Alder family set to lay Christopher to rest within weeks

(January 07, 2012)
Saturday, January 07, 2012

Hull Daily Mail


THE brother of Christopher Alder, the ex-paratrooper at the centre of a body mix-up, says he expects to finally bury him within the next few weeks.

Tests were carried out yesterday on the body, found in Hull Royal Infirmary's mortuary, believed to be that of the father-of-two.

His funeral took place in 2000, two years after his death in police custody, aged 37.

It is thought the body of a Nigerian woman, Grace Kamara, 77, was buried in his grave in Hull's Western Cemetery instead.

Richard Alder, 52, of Burstwick, said: "The results of the tests will give our family the confirmation we need."

At the request of the brothers' sister, Janet, 50, the tests were carried out by Professor Jack Crane, state pathologist for Northern Ireland.

Mr Alder said: "We are expecting the results in the next three weeks.

"After that, we can get on with organising Christopher's funeral."

Mr Alder is adamant that his brother should be buried in the same plot, where they believed he had laid for more than a decade.

As first revealed in the Mail, the ashes of the veteran's niece, Laura, who died in 2006, were scattered over the grave at her specific request.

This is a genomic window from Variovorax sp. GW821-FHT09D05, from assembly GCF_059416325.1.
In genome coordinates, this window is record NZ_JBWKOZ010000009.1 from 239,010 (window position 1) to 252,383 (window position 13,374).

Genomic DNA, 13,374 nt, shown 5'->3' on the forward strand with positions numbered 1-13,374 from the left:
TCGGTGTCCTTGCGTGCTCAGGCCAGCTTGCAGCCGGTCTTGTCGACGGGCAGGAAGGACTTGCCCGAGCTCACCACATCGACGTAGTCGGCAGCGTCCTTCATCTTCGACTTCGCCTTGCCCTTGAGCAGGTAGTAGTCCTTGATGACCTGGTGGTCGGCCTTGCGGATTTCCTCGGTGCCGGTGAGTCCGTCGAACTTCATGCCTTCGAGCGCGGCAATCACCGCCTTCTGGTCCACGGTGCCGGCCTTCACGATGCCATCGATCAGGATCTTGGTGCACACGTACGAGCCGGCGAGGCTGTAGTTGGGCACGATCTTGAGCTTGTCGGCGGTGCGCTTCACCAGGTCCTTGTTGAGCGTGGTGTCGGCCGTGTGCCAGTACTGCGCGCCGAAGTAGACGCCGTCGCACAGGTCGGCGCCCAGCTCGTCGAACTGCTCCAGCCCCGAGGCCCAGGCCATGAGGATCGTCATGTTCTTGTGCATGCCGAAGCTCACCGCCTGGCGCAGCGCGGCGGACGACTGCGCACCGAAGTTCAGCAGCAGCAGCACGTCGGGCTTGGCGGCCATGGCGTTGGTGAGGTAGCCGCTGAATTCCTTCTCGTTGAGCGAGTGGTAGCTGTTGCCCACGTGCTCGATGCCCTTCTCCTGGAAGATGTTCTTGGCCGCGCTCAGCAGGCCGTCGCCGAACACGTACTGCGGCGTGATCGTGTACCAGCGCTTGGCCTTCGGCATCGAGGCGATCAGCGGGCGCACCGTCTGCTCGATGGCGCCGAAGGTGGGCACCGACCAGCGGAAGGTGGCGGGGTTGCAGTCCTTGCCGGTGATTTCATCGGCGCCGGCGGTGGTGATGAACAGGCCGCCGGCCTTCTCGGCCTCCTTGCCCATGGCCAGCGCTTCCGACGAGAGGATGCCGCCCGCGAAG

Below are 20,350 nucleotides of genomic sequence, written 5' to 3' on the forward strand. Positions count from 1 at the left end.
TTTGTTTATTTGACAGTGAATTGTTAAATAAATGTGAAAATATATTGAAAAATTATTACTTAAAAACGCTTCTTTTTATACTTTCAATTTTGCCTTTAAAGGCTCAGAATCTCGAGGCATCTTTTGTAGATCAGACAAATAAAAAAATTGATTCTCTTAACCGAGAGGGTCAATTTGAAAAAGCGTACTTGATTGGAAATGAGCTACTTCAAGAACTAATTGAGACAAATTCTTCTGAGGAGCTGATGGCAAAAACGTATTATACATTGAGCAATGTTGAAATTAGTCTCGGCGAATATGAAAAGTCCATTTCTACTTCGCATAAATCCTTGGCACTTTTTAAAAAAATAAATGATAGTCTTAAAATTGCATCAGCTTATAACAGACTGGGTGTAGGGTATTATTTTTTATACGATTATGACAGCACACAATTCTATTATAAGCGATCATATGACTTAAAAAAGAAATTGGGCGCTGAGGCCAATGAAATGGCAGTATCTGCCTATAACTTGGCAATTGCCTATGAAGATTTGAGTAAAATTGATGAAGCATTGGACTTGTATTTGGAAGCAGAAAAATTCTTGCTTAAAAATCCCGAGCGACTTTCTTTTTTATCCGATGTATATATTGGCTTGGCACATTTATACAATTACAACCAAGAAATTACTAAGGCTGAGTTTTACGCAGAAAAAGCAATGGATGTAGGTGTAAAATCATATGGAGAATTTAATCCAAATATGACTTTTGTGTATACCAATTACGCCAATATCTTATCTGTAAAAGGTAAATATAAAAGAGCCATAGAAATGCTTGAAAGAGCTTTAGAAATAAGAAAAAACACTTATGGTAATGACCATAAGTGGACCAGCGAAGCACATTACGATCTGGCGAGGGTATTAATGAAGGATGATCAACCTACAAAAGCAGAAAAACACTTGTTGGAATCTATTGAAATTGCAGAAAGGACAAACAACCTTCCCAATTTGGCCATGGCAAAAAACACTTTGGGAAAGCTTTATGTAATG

Mr Alder said his family is still in shock.

"What has happened is unbelievable," he said. "As a family, all we can do now is work with the authorities and get Christopher laid to rest."

The mix-up was only revealed when Mrs Kamara's family asked to see the body prior to her funeral, which had been delayed for more than ten years after a relative experienced problems gaining a visa.

Mr Alder's body was subsequently identified by a deputy coroner from tattoos and a dental examination.

However, his sister insisted an independent expert was hired to carry out DNA tests.

The Ministry Of Justice confirmed an application for an exhumation had been made.

The Government department is now considering the application.

Mr Alder died at Queens Gardens Police Station in Hull city centre. He had been arrested after a scuffle outside a nightclub.

After an inquest into his death returned a verdict of "unlawful killing", five police officers stood trial for manslaughter, alongside misconduct charges.

However, the case collapsed and the officers were cleared.

Mrs Kamara, who lived in Hull for 40 years, died of natural causes.

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